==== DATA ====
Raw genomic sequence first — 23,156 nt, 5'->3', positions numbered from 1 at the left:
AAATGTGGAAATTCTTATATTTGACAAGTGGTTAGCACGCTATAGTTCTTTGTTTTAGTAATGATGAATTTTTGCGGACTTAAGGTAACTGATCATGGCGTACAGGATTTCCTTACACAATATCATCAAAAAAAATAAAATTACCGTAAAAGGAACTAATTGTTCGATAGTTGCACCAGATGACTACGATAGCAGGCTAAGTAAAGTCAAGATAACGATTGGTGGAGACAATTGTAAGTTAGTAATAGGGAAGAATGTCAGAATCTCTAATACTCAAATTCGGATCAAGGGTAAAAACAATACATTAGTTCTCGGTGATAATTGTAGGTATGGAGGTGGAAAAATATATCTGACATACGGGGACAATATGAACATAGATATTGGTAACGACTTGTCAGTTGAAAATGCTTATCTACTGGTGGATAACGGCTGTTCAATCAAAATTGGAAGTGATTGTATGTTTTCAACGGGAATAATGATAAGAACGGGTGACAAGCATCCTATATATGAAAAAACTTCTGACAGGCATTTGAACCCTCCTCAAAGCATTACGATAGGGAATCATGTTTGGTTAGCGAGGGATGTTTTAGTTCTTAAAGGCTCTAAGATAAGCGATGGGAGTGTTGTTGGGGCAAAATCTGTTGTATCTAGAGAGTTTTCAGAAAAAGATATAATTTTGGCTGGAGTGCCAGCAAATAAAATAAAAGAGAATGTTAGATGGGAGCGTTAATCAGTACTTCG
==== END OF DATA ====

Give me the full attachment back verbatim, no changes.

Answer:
Raw genomic sequence first — 23,156 nt, 5'->3', positions numbered from 1 at the left:
AAATGTGGAAATTCTTATATTTGACAAGTGGTTAGCACGCTATAGTTCTTTGTTTTAGTAATGATGAATTTTTGCGGACTTAAGGTAACTGATCATGGCGTACAGGATTTCCTTACACAATATCATCAAAAAAAATAAAATTACCGTAAAAGGAACTAATTGTTCGATAGTTGCACCAGATGACTACGATAGCAGGCTAAGTAAAGTCAAGATAACGATTGGTGGAGACAATTGTAAGTTAGTAATAGGGAAGAATGTCAGAATCTCTAATACTCAAATTCGGATCAAGGGTAAAAACAATACATTAGTTCTCGGTGATAATTGTAGGTATGGAGGTGGAAAAATATATCTGACATACGGGGACAATATGAACATAGATATTGGTAACGACTTGTCAGTTGAAAATGCTTATCTACTGGTGGATAACGGCTGTTCAATCAAAATTGGAAGTGATTGTATGTTTTCAACGGGAATAATGATAAGAACGGGTGACAAGCATCCTATATATGAAAAAACTTCTGACAGGCATTTGAACCCTCCTCAAAGCATTACGATAGGGAATCATGTTTGGTTAGCGAGGGATGTTTTAGTTCTTAAAGGCTCTAAGATAAGCGATGGGAGTGTTGTTGGGGCAAAATCTGTTGTATCTAGAGAGTTTTCAGAAAAAGATATAATTTTGGCTGGAGTGCCAGCAAATAAAATAAAAGAGAATGTTAGATGGGAGCGTTAATCAGTACTTCG